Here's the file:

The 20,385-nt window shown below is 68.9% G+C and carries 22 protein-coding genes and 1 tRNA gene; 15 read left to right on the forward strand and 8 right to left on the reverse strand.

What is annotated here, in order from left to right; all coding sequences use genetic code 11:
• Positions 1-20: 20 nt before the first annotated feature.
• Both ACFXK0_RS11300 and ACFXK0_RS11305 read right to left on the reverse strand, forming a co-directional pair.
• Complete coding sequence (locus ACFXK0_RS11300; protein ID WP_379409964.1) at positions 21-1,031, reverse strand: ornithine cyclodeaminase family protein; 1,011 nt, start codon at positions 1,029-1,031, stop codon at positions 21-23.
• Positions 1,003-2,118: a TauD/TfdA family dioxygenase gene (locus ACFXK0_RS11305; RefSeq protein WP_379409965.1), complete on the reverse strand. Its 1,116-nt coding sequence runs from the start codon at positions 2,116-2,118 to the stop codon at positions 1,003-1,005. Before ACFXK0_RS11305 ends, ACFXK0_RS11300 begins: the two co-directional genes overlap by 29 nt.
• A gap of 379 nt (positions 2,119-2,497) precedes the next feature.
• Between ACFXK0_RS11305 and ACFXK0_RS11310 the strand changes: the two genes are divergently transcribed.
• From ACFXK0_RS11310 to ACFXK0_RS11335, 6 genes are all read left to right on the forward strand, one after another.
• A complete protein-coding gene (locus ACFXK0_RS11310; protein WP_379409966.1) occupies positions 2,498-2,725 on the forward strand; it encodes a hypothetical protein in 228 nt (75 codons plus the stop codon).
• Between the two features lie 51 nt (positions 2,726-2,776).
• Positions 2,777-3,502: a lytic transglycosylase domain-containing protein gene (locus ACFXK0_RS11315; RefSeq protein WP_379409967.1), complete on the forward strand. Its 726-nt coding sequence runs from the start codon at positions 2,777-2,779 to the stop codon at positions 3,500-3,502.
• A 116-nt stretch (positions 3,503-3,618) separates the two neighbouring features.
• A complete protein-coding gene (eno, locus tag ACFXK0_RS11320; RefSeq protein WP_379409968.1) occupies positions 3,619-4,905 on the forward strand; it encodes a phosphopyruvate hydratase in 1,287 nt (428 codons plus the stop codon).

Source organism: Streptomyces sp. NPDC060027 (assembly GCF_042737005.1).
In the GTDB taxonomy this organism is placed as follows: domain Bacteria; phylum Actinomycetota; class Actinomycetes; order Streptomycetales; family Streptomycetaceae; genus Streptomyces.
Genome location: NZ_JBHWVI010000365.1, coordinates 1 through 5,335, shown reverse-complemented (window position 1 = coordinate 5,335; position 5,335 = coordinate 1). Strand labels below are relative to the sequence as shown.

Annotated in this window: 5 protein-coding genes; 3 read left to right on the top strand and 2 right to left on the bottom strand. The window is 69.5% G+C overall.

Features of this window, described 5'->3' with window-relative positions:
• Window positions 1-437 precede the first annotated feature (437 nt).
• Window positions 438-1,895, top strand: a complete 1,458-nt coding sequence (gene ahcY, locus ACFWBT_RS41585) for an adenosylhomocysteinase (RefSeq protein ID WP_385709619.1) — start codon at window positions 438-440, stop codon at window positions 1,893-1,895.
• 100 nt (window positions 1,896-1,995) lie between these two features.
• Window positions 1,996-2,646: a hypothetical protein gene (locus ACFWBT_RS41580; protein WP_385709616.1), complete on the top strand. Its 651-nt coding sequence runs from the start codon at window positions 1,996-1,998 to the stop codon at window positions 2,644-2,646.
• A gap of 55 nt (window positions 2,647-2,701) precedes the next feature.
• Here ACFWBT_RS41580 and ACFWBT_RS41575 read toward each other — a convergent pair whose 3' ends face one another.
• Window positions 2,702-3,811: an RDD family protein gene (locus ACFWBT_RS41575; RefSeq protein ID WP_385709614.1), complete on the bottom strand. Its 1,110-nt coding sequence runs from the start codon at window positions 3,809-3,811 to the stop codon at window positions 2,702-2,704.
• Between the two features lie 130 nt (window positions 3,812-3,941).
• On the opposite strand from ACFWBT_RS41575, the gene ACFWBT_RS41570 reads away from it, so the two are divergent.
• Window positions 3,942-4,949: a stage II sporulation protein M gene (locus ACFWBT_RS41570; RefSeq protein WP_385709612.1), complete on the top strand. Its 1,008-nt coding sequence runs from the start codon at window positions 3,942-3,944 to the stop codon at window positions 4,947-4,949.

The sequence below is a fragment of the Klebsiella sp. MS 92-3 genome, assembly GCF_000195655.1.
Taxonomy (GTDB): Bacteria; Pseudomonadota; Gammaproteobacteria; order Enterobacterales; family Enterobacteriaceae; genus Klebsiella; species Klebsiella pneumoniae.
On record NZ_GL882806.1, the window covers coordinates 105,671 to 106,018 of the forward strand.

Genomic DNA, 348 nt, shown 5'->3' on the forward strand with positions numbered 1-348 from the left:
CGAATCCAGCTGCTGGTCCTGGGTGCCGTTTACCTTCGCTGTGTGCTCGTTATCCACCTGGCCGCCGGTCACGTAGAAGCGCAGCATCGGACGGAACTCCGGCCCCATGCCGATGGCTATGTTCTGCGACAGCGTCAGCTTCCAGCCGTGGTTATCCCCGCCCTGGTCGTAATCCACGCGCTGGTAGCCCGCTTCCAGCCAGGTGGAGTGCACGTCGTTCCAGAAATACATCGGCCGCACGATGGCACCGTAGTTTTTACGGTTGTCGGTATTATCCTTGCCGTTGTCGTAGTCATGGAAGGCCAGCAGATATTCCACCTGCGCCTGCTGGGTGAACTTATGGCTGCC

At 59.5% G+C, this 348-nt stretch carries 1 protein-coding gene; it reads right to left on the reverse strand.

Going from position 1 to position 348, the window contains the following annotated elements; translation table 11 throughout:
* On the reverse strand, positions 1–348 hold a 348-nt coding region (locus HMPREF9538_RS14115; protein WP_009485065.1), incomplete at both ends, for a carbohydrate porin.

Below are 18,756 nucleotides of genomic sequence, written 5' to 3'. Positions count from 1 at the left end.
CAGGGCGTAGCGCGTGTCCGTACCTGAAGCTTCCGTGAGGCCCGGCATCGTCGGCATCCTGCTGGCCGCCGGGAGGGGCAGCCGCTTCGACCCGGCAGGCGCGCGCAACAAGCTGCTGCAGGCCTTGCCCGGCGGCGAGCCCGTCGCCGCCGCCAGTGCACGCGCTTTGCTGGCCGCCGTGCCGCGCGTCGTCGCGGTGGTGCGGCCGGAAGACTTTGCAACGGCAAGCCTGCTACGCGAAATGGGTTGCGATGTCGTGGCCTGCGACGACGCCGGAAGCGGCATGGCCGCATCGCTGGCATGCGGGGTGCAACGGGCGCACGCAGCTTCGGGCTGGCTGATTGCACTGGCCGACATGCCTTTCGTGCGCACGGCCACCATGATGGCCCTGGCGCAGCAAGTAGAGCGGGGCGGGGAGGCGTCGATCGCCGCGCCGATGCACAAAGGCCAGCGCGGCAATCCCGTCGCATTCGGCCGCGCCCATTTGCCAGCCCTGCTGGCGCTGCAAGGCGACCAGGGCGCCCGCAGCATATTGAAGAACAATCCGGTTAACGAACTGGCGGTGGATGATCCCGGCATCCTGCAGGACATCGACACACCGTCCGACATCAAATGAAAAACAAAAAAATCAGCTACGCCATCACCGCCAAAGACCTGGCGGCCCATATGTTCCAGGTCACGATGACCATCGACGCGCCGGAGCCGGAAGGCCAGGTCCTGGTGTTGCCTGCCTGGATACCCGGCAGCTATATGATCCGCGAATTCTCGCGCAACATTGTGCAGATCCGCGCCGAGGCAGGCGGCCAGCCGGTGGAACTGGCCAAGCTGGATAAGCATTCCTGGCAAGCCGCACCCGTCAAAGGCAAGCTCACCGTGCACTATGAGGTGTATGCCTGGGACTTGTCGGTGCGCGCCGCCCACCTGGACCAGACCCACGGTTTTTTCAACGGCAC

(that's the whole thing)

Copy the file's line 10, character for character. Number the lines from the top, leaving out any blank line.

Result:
• A complete protein-coding gene (locus ACFXK0_RS11310; protein WP_379409966.1) occupies positions 2,498-2,725 on the forward strand; it encodes a hypothetical protein in 228 nt (75 codons plus the stop codon).